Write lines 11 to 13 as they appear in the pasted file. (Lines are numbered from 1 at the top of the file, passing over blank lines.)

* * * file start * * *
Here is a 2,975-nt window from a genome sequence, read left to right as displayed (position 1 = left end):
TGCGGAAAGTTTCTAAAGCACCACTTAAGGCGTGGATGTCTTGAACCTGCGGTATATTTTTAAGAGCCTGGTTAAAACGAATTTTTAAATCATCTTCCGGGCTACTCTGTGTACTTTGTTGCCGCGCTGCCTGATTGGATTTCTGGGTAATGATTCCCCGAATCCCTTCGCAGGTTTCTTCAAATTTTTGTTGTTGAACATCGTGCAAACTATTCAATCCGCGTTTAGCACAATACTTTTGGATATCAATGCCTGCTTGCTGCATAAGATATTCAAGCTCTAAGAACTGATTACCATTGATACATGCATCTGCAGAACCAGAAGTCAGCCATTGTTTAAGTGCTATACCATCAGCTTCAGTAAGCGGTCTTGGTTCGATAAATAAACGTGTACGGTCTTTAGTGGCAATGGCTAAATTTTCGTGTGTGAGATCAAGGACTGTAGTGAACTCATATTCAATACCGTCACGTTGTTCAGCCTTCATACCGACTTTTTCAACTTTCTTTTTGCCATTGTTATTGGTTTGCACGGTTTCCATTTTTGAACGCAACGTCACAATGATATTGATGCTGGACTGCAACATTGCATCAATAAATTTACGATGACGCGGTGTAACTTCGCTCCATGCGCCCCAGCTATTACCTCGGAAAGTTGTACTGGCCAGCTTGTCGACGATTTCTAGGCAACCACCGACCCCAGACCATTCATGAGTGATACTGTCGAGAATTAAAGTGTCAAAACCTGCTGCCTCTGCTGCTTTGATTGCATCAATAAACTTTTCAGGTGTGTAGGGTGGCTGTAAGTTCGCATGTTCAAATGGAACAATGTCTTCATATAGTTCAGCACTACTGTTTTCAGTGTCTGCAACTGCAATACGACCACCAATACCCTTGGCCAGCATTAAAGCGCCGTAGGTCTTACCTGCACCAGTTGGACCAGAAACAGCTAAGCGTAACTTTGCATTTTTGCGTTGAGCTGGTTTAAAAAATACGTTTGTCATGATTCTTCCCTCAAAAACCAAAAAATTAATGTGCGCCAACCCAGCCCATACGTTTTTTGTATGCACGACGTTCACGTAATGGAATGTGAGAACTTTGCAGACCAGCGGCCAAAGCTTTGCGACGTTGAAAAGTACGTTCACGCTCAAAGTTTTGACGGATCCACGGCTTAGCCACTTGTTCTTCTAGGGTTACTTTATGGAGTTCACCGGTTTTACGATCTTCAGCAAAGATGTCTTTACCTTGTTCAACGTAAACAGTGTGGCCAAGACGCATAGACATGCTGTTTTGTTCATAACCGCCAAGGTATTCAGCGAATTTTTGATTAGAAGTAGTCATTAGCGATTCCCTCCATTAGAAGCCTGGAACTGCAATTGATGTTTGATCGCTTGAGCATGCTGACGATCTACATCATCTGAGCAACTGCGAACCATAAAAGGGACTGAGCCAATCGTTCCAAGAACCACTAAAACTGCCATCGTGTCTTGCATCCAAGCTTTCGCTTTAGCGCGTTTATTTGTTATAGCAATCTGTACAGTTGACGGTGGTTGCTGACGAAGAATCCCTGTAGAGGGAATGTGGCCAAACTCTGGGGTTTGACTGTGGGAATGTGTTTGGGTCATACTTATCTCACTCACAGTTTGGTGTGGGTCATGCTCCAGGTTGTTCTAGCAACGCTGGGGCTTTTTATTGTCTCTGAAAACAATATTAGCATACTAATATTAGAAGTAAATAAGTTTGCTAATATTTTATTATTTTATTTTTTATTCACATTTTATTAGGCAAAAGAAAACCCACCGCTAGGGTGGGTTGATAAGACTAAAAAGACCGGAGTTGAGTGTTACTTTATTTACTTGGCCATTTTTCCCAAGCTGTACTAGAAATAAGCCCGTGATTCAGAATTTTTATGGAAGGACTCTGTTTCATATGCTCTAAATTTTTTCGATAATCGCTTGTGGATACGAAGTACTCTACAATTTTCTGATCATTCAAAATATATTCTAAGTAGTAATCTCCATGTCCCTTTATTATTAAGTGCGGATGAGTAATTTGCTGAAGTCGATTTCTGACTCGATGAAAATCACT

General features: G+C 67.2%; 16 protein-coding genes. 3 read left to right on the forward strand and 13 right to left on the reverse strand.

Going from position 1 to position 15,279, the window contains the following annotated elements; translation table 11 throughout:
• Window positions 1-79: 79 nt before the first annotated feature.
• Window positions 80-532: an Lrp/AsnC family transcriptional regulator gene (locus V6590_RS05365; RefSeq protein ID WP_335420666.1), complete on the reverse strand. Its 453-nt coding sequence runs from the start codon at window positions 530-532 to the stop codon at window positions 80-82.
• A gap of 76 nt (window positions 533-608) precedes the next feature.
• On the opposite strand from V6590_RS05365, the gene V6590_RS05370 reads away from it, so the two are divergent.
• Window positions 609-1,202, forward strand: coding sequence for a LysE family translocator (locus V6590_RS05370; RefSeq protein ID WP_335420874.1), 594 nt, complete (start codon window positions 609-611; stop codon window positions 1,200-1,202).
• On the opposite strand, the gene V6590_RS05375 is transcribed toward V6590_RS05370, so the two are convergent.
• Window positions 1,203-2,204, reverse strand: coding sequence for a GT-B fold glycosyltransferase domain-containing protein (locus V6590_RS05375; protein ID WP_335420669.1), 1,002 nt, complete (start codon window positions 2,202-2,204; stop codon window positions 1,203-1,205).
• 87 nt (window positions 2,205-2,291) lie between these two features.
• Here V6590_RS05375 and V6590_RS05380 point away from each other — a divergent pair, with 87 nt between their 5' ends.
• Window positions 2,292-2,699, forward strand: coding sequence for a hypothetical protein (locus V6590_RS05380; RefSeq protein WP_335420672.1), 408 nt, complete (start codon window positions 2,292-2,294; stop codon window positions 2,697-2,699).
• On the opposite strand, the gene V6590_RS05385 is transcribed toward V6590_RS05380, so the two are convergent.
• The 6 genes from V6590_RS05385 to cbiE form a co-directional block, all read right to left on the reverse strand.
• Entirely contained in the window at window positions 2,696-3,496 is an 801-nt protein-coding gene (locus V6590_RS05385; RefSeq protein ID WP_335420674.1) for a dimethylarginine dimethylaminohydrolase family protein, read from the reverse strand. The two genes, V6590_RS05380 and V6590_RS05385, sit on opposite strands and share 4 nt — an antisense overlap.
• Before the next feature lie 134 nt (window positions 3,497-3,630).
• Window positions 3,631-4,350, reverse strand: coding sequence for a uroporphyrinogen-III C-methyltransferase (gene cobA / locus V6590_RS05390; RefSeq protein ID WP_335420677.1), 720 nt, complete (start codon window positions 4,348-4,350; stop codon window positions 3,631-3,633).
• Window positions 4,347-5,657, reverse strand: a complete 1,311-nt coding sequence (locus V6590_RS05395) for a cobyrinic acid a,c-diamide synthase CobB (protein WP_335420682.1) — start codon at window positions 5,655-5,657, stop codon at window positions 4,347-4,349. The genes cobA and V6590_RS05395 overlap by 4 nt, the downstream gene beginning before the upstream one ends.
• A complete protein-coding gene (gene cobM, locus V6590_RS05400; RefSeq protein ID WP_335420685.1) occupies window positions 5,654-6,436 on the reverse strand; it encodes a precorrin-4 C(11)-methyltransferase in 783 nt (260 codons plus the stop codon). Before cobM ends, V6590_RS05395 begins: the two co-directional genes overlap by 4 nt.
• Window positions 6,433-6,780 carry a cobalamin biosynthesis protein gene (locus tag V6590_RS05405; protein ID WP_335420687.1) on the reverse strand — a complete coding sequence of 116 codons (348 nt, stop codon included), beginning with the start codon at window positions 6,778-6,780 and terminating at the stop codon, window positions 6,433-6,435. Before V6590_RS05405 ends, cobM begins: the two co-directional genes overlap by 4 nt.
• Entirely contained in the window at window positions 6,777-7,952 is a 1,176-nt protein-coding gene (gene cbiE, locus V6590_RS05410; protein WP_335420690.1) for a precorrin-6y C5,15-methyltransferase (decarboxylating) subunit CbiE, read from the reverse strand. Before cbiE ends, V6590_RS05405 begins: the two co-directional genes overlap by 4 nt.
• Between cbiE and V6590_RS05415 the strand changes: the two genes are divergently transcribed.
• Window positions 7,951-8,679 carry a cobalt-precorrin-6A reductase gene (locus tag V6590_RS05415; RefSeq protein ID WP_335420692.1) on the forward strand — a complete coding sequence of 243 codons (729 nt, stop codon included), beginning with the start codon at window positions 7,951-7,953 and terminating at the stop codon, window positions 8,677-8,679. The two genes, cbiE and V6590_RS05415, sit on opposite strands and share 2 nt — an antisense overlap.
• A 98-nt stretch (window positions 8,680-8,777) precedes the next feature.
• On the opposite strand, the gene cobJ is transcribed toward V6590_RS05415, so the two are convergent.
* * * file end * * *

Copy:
• Window positions 1,203-2,204, reverse strand: coding sequence for a GT-B fold glycosyltransferase domain-containing protein (locus V6590_RS05375; protein ID WP_335420669.1), 1,002 nt, complete (start codon window positions 2,202-2,204; stop codon window positions 1,203-1,205).
• 87 nt (window positions 2,205-2,291) lie between these two features.
• Here V6590_RS05375 and V6590_RS05380 point away from each other — a divergent pair, with 87 nt between their 5' ends.